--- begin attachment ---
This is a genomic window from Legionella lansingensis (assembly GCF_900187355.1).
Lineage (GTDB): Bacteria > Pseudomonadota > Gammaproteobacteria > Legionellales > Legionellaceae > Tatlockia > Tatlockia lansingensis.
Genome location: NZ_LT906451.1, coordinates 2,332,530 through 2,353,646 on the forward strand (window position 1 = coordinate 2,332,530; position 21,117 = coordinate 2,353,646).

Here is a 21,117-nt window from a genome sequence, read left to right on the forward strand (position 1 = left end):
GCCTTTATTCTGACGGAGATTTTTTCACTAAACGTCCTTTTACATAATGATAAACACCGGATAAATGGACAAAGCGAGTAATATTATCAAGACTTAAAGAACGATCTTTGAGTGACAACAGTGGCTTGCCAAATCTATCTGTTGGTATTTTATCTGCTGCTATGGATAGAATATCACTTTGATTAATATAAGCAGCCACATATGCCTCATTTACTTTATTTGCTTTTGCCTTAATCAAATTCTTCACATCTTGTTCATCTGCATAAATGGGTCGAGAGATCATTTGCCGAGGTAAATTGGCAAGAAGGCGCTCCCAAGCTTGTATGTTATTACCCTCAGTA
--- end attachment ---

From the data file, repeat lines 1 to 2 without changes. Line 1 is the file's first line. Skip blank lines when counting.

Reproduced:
This is a genomic window from Legionella lansingensis (assembly GCF_900187355.1).
Lineage (GTDB): Bacteria > Pseudomonadota > Gammaproteobacteria > Legionellales > Legionellaceae > Tatlockia > Tatlockia lansingensis.